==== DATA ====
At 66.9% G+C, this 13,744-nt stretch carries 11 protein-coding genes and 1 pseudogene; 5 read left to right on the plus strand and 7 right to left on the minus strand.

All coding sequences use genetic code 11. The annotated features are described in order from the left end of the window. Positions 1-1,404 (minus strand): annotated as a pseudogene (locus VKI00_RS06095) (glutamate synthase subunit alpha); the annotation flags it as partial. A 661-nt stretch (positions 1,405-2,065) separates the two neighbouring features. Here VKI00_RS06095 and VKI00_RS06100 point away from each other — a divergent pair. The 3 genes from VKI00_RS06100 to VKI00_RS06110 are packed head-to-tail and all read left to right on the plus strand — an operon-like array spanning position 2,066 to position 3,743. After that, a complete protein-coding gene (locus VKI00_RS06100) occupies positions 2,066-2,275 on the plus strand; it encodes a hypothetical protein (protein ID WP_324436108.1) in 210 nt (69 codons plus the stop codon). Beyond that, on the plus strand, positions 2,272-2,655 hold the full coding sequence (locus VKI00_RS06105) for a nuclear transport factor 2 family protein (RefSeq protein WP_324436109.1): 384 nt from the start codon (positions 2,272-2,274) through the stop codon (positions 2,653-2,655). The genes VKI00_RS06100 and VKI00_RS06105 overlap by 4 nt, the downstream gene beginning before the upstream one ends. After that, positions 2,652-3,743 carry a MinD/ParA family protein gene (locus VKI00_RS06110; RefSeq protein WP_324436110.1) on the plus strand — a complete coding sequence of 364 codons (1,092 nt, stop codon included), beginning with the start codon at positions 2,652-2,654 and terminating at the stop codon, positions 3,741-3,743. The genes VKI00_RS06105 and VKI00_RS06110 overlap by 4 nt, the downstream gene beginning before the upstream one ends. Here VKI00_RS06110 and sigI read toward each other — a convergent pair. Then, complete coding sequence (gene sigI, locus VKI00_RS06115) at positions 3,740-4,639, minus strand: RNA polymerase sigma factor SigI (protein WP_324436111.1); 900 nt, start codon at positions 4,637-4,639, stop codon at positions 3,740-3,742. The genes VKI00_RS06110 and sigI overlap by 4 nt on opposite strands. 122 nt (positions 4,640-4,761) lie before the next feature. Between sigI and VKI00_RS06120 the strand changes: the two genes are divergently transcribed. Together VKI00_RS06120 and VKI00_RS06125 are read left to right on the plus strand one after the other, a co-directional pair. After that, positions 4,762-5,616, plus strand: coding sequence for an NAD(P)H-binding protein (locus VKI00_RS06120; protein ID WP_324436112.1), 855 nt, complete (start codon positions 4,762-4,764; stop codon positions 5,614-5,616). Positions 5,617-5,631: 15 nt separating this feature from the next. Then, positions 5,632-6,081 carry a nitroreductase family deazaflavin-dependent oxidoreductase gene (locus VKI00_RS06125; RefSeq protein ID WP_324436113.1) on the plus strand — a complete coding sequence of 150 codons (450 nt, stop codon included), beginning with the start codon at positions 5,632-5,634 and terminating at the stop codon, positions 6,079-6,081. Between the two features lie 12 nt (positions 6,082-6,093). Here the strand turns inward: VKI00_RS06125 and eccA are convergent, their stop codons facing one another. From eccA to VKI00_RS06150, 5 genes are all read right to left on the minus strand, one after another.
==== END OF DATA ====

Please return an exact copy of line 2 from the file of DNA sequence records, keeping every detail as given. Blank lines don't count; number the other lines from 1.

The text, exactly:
All coding sequences use genetic code 11. The annotated features are described in order from the left end of the window. Positions 1-1,404 (minus strand): annotated as a pseudogene (locus VKI00_RS06095) (glutamate synthase subunit alpha); the annotation flags it as partial. A 661-nt stretch (positions 1,405-2,065) separates the two neighbouring features. Here VKI00_RS06095 and VKI00_RS06100 point away from each other — a divergent pair. The 3 genes from VKI00_RS06100 to VKI00_RS06110 are packed head-to-tail and all read left to right on the plus strand — an operon-like array spanning position 2,066 to position 3,743. After that, a complete protein-coding gene (locus VKI00_RS06100) occupies positions 2,066-2,275 on the plus strand; it encodes a hypothetical protein (protein ID WP_324436108.1) in 210 nt (69 codons plus the stop codon). Beyond that, on the plus strand, positions 2,272-2,655 hold the full coding sequence (locus VKI00_RS06105) for a nuclear transport factor 2 family protein (RefSeq protein WP_324436109.1): 384 nt from the start codon (positions 2,272-2,274) through the stop codon (positions 2,653-2,655). The genes VKI00_RS06100 and VKI00_RS06105 overlap by 4 nt, the downstream gene beginning before the upstream one ends. After that, positions 2,652-3,743 carry a MinD/ParA family protein gene (locus VKI00_RS06110; RefSeq protein WP_324436110.1) on the plus strand — a complete coding sequence of 364 codons (1,092 nt, stop codon included), beginning with the start codon at positions 2,652-2,654 and terminating at the stop codon, positions 3,741-3,743. The genes VKI00_RS06105 and VKI00_RS06110 overlap by 4 nt, the downstream gene beginning before the upstream one ends. Here VKI00_RS06110 and sigI read toward each other — a convergent pair. Then, complete coding sequence (gene sigI, locus VKI00_RS06115) at positions 3,740-4,639, minus strand: RNA polymerase sigma factor SigI (protein WP_324436111.1); 900 nt, start codon at positions 4,637-4,639, stop codon at positions 3,740-3,742. The genes VKI00_RS06110 and sigI overlap by 4 nt on opposite strands. 122 nt (positions 4,640-4,761) lie before the next feature. Between sigI and VKI00_RS06120 the strand changes: the two genes are divergently transcribed. Together VKI00_RS06120 and VKI00_RS06125 are read left to right on the plus strand one after the other, a co-directional pair. After that, positions 4,762-5,616, plus strand: coding sequence for an NAD(P)H-binding protein (locus VKI00_RS06120; protein ID WP_324436112.1), 855 nt, complete (start codon positions 4,762-4,764; stop codon positions 5,614-5,616). Positions 5,617-5,631: 15 nt separating this feature from the next. Then, positions 5,632-6,081 carry a nitroreductase family deazaflavin-dependent oxidoreductase gene (locus VKI00_RS06125; RefSeq protein ID WP_324436113.1) on the plus strand — a complete coding sequence of 150 codons (450 nt, stop codon included), beginning with the start codon at positions 5,632-5,634 and terminating at the stop codon, positions 6,079-6,081. Between the two features lie 12 nt (positions 6,082-6,093). Here the strand turns inward: VKI00_RS06125 and eccA are convergent, their stop codons facing one another. From eccA to VKI00_RS06150, 5 genes are all read right to left on the minus strand, one after another.